From the resource:
While the Scholars’ Lab was founded in 2006, we manage a lot of projects that had their roots in the eText Center in the late 1990s. These projects have lived through the numerous “best practices” of the various eras, many still bearing the marks of those bygone eras (you see a lot of projects that used FTP clients to manage the project as evidenced by numerous
WS_FTP.logfiles for those who remember that). Most of the legacy projects we work with were migrated to Subversion by the the 2000s, but if you’re one of the cool kids, you’ll know that everyone uses git these days (thanks in large part to GitHub). Recently we’ve been working on one of these projects (Salem Witch Trials) to help get it ready for a forthcoming book and we found that Subvesion kept getting in the way of actually doing work. Little and big issues kept nagging collaborators like flaky user permissions and issues with adding numerous files had made the Subversion repository to nearly 4Gb. Ben Ray came by my office one day and asked if there was a “better” way to do this. I suggested an experiment with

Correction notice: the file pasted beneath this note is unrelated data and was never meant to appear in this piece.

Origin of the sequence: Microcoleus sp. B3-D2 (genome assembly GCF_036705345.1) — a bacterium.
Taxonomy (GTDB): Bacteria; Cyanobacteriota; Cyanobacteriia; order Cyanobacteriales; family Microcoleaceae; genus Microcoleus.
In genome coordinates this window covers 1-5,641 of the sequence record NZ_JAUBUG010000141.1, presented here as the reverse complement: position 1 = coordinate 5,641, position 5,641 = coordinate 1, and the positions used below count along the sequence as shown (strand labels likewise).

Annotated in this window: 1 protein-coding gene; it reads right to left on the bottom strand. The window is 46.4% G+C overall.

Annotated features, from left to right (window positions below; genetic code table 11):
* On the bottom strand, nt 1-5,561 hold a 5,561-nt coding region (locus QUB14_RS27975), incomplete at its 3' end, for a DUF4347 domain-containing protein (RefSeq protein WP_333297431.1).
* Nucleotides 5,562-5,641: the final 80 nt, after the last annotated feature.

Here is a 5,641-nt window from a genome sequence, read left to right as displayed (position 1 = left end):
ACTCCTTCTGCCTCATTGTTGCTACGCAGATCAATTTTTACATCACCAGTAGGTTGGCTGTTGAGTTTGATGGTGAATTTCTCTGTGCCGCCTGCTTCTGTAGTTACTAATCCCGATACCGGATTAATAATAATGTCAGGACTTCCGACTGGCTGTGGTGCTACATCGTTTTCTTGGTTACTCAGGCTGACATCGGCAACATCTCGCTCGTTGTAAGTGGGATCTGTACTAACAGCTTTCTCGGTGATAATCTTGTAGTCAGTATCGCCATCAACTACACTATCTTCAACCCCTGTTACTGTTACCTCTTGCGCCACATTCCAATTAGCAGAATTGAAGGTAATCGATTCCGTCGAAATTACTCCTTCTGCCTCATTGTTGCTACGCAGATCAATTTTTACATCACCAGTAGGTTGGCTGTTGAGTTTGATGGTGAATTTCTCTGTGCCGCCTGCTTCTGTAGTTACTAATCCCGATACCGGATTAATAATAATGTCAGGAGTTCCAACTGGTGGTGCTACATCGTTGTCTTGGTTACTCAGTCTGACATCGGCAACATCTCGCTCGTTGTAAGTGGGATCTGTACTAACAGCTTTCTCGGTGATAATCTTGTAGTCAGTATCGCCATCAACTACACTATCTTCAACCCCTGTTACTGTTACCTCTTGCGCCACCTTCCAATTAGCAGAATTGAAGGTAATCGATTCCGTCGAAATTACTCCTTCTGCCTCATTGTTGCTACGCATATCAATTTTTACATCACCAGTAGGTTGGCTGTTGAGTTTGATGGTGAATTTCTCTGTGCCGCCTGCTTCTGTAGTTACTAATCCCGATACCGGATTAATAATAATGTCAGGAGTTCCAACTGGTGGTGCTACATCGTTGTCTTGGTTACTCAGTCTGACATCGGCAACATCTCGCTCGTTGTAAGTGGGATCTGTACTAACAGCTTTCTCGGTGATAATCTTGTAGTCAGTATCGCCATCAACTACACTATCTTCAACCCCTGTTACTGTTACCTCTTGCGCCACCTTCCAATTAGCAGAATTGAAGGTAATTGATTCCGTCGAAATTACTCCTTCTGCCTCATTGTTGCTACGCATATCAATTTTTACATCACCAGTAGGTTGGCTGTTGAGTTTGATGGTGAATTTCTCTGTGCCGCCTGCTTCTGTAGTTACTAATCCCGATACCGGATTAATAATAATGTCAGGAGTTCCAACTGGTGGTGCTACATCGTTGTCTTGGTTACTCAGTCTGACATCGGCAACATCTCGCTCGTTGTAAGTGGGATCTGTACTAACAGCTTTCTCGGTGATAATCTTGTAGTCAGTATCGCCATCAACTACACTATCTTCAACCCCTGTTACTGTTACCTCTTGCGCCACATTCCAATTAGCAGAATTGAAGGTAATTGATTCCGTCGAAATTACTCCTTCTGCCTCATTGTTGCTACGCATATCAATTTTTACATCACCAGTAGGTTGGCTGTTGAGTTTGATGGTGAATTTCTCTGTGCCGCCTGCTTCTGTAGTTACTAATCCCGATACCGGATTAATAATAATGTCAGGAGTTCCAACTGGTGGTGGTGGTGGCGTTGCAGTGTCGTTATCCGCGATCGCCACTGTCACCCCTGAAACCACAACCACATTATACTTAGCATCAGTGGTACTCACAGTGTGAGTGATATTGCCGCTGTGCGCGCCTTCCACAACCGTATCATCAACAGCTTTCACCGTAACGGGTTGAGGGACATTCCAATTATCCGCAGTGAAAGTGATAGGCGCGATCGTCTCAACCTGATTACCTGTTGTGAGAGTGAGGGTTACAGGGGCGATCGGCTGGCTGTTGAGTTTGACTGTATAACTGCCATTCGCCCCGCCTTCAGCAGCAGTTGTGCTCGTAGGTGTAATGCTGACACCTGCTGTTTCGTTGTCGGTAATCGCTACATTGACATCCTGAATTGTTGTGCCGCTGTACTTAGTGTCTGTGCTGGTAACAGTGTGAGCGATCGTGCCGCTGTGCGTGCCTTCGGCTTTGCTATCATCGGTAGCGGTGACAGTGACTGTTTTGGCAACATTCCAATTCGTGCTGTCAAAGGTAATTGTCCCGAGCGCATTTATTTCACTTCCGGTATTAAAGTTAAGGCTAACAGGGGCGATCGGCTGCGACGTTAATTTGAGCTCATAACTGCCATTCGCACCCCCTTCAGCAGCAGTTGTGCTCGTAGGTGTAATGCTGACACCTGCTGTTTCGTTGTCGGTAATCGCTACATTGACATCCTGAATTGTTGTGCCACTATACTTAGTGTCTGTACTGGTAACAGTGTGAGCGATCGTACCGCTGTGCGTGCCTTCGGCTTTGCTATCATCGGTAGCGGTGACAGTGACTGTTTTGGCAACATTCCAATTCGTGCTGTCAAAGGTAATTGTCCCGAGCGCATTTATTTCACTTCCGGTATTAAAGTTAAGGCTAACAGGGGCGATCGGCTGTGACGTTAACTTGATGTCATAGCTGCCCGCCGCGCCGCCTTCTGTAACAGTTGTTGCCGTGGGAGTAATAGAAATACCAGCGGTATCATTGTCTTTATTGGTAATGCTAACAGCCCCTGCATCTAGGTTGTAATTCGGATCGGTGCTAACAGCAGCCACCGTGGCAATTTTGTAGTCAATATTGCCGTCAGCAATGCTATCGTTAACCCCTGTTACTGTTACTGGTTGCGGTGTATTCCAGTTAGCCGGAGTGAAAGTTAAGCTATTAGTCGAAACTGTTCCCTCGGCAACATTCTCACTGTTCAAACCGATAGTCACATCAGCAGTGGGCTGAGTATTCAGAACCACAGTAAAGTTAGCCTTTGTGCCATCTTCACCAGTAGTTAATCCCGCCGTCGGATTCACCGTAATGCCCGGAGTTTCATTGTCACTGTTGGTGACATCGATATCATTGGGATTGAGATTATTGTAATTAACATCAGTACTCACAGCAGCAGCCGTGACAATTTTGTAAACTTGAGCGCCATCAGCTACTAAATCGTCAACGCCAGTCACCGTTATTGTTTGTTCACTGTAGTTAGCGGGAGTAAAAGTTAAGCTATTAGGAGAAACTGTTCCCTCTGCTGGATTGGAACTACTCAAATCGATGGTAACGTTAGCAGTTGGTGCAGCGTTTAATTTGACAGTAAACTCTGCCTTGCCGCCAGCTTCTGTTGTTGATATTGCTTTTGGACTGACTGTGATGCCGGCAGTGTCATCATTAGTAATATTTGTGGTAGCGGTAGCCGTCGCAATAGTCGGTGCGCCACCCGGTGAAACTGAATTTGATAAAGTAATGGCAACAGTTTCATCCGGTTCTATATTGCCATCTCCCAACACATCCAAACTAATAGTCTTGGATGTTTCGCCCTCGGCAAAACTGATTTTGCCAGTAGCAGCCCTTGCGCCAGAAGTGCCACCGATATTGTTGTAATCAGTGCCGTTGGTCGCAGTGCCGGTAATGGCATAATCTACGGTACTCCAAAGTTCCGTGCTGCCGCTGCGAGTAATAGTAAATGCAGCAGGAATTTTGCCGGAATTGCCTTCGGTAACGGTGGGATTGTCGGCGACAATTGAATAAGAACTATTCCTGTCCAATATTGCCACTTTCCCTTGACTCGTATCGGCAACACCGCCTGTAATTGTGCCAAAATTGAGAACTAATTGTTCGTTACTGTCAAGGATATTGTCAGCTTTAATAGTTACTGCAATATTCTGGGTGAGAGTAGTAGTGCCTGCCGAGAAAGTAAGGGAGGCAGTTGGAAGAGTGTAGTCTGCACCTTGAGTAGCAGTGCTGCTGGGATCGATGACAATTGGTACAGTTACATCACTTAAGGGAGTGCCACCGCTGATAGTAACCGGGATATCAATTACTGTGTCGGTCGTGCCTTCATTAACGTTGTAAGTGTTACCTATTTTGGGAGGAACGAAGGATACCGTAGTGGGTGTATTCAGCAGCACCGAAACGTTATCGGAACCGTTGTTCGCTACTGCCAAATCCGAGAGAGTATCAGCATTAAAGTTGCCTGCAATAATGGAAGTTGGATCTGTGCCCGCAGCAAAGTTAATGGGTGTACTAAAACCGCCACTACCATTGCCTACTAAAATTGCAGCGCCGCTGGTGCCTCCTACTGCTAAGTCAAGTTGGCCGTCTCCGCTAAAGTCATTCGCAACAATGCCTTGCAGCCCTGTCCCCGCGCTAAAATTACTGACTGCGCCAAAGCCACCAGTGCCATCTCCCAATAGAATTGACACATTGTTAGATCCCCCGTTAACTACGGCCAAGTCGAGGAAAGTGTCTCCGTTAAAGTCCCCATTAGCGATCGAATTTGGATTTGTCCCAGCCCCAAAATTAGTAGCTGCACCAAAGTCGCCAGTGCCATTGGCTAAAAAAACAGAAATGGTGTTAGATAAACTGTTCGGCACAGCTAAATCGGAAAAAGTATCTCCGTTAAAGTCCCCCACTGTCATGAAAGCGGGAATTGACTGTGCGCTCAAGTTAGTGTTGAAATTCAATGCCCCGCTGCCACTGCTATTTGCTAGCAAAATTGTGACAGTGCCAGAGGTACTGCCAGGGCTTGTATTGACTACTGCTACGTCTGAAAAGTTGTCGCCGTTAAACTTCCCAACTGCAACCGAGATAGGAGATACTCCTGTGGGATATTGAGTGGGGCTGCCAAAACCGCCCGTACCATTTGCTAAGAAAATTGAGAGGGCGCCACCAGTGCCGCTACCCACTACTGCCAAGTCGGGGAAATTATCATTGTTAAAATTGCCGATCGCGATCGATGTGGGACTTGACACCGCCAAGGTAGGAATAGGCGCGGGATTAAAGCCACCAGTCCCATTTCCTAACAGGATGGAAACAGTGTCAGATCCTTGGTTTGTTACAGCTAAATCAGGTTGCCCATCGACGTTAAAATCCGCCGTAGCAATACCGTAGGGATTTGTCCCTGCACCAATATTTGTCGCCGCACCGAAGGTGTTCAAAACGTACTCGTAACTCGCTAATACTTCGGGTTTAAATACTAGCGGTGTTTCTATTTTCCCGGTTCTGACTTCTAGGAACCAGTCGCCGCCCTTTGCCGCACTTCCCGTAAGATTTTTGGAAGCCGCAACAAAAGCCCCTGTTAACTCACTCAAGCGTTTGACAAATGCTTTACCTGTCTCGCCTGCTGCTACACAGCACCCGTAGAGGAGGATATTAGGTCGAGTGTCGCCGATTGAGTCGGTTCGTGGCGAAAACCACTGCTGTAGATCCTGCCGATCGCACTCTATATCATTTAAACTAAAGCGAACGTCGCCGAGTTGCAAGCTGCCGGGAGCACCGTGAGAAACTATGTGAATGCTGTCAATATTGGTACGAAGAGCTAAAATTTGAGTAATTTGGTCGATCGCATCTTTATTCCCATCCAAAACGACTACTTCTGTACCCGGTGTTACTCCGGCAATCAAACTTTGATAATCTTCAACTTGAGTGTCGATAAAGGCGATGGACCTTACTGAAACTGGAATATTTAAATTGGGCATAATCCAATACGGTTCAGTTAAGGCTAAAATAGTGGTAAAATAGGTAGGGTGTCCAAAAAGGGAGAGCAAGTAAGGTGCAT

gitand GitHub and seeing if that would help ease some of the pain points he was having with Subversion.